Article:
A New Offensive Identity, Relentless D, Kickers Keep Misfiring, Gruden Gone, and Other Bears Bullets

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A New Offensive Identity, Relentless D, Kickers Keep Misfiring, Gruden Gone, and Other Bears Bullets

Chicago Bears

Back in April, I made a promise to throw a party if the Bears were able to select Ohio State quarterback Justin Fields in the 2021 NFL Draft. There’s even video evidence:

So while it might’ve been a long-shot at the time – remember, the Bears were picking 20th overall and Fields was seen by many as a virtual lock to be a top-10 pick – but they made it happen. And now, I’m ready to make good on my promise. Because whaat better time to throw a party than Fields’ first Bears-Packers game? And what better place than Nisei Lounge?

To further hold up my end of the deal, I’m bringing some home-made baked goods. I’ll share on a first-come, first-serve basis when you see me at the bar. As if you needed any more motivation to see a star on the rise take on your fiercest rival while sitting at your favorite bar. Hope to see you Sunday at noon.

•   That Jon Gruden situation escalated quickly:

•   Gruden’s coaching career at the NFL level is likely over. At least, it will be done with for some time. If that’s truly the end of this chapter, Gruden finishes with a 117-112 overall record, which includes a 60-57 mark with the Raiders. That run with the Raiders wraps up with a 22-31 mark in his second stint with the team, and ends at the hands of Khalil Mack, whose trade out of Oakland was the first of many organizational missteps.

•   It is difficult to read up on the Gruden situation and think this closes the book on things. Think about it. The Gruden email came to light as part of an independent investigation into workplace malpractice within the Washington Football Team’s organization. Moreover, the NYT report notes how emails came over a span of seven years and included Bruce Allen (a former WFT exec), Ed Droste (the co-founder of Hooters), Jim McVay (who ran the Outback Bowl), among others. Without getting too deep in the weeds, it is hard to imagine there isn’t more out there that hasn’t been shared to this point.

•   And with that being said, I hope the NFL (and others) can learn from this incident. What has been unearthed in recent days speaks to the toxic nature happening in the football community for a long time. The league, its players/coaches/front office leaders, sponsors, and others speak about doing better. But it’s long been time to put words into action. We can all be better, so let’s do it.

•   There is no smooth transition going from a serious topic to some more light-hearted Bears-centric content. But here goes nothing.

•   Since stumbling out the gates in Week 1, Chicago’s defense has been relentless. And it’s not just the production in terms of sacks (a league-leading 18) and takeaways (tied for ninth most). But it’s also the effort:


•   Having stud players obviously helps matters. But when you put non-stop motors in high-end players, this is what it is supposed to look like on this side of the ball.

•   Cut the stats up however you’d like. Khalil Mack was one one in Week 5:

•   Defensive excellence has long been the Bears’ calling card. And while the Bears’ offensive identity was supposed to change to a more modern, passing-based attack with Matt Nagy, Chicago is finding success in an old formula.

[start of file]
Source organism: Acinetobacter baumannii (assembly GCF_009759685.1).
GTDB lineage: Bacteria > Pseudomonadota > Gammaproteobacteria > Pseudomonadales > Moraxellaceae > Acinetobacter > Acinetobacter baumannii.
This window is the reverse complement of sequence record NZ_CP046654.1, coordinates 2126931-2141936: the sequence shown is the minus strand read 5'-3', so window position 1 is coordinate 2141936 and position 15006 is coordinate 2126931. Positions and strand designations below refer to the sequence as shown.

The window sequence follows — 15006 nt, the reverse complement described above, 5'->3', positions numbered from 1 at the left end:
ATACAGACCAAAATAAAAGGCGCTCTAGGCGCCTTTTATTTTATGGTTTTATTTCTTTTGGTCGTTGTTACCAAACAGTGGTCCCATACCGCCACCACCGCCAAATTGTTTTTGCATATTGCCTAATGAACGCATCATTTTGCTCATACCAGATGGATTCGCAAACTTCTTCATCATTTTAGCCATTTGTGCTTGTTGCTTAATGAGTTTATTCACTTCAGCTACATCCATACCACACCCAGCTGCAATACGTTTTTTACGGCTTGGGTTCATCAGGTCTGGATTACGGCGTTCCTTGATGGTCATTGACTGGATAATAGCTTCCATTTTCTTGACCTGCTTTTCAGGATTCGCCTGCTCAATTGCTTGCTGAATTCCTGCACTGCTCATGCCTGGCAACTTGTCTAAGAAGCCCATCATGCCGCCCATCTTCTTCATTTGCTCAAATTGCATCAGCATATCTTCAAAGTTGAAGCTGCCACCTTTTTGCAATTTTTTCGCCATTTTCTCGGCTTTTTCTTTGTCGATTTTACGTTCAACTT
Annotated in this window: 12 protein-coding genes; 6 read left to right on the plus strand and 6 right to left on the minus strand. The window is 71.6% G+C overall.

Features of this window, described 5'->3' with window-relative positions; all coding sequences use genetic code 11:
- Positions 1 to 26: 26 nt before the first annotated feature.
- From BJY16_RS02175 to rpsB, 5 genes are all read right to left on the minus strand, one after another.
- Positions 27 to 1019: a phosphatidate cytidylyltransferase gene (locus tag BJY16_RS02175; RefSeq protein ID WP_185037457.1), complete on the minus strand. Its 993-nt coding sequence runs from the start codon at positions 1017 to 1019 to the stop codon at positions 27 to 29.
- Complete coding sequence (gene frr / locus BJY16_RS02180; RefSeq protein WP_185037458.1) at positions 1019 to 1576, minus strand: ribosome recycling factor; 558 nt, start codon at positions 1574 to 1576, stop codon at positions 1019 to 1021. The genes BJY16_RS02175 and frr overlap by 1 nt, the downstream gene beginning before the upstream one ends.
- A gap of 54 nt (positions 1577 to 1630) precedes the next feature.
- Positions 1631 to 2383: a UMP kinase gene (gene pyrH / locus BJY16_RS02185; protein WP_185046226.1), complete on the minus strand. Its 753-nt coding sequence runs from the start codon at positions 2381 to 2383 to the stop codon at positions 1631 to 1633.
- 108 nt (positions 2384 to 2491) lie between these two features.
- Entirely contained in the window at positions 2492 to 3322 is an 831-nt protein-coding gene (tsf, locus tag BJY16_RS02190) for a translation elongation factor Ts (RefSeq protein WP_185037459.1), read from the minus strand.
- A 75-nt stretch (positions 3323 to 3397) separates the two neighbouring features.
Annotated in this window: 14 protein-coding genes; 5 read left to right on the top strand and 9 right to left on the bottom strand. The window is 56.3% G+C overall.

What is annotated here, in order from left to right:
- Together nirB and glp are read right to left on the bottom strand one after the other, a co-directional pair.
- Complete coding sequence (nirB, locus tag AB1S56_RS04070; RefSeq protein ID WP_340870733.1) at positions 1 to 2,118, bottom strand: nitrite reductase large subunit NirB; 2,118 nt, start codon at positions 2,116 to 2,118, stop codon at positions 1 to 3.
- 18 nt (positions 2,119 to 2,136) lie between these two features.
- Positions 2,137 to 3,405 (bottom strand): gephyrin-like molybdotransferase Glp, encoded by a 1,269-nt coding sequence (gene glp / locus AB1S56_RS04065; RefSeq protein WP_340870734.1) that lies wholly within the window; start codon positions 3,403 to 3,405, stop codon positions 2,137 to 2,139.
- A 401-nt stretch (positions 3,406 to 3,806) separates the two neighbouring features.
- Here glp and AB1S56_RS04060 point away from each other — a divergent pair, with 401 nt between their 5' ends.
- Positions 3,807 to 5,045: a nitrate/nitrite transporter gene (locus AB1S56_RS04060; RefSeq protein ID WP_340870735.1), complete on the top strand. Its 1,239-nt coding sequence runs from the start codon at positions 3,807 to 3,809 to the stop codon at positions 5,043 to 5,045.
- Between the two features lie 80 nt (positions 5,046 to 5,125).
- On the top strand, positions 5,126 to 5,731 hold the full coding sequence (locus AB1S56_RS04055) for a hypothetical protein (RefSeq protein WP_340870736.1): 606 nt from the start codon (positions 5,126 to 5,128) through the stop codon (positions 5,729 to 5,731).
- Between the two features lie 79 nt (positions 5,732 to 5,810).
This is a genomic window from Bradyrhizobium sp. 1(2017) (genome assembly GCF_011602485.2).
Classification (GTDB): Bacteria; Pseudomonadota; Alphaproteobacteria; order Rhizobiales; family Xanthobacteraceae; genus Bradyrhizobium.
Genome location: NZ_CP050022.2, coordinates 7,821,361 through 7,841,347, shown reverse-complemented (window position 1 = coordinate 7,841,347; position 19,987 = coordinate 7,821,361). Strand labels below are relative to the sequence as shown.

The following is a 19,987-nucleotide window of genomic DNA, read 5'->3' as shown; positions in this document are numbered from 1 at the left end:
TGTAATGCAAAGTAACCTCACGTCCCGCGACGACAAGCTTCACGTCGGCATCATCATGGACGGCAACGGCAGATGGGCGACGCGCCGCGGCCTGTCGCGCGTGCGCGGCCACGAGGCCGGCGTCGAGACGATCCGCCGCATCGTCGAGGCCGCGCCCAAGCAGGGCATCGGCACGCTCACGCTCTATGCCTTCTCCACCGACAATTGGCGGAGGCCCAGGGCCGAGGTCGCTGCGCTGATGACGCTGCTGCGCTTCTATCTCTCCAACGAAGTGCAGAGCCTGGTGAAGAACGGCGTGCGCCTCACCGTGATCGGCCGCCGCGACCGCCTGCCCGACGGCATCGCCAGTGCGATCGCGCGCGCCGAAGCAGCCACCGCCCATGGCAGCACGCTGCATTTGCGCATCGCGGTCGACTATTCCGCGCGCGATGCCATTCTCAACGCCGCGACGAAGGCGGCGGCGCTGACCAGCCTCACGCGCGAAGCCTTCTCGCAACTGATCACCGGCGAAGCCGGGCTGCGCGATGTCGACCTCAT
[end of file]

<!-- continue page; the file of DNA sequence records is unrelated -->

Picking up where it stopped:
•   The Bears’ running game has been legit. We knew David Montgomery was the truth after his strong finish to 2020. Getting off to a strong start (before the knee injury) served as further confirmation. But to get strong contributions from Damien Williams and Khalil Herbert offer up a reminder that your identity is less about what you want it to be and more about who you are and what you do. As things stand now, the Bears are a run-oriented team with the potential to stretch teams vertically with play action. Sure, it’s basic. But it works.

•   Thinking of these Bears has me reminiscing about the late Doug Buffone’s three keys to winning football. Buffone, a Bears legend and Chicago sport radio icon, would often highlight the importance of running the ball, stopping the run, and pressuring the quarterback when it comes to playing successful football. And to this point of the year, the Bears are thriving in each of those categories. Chicago ranks ninth in total rushing yards, 12th in rushing yards allowed, and first in QB sacks. It’s not the prettiest formula, but it is one that is tried and true. So long as the Bears can continue excelling  in these areas, they have a puncher’s chance to win more games than they lose. And because of that, I’m starting to think differently about where the team can go.

•   If I could add one thing to the Buffone Formula, it would be to “cover everything” — which is whaat Jaylon Johnson is doing to this point:

•   And if I could add yet another thing, it would be to win the third phase:

•   Week 5 was one to forget if you’re an NFL kicker (unless you’re Cairo Santos):

•   Lamar Jackson was magic last night:

•   Remember: The Bears host the Ravens on Nov. 21 at Soldier Field. This game will come after Chicago’s bye. Hopefully, the team puts the extra time to good use.

•   The Epic Daily Deals at Amazon today are pretty loaded, with grills, tools, shavers, computer gear, air purifiers, clothes, and more. #ad

•   It’s almost Hawkey time:

•   Over at BN Bulls, they’re watching Ayo Dosunmu’s development with great interest:

•   Admittedly, this is a hefty chunk of change. But (1) it’s not my money and (2) Marcus Stroman has been one of my favorite pitchers to watch dating back to his time with the Blue Jays. In other words, I wouldn’t be opposed to my favorite baseball team shelling out this type of cash for someone who is good and fun to watch:

Author: Luis Medina

Luis Medina is a Writer at Bleacher Nation, and you can find him on Twitter at@lcm1986.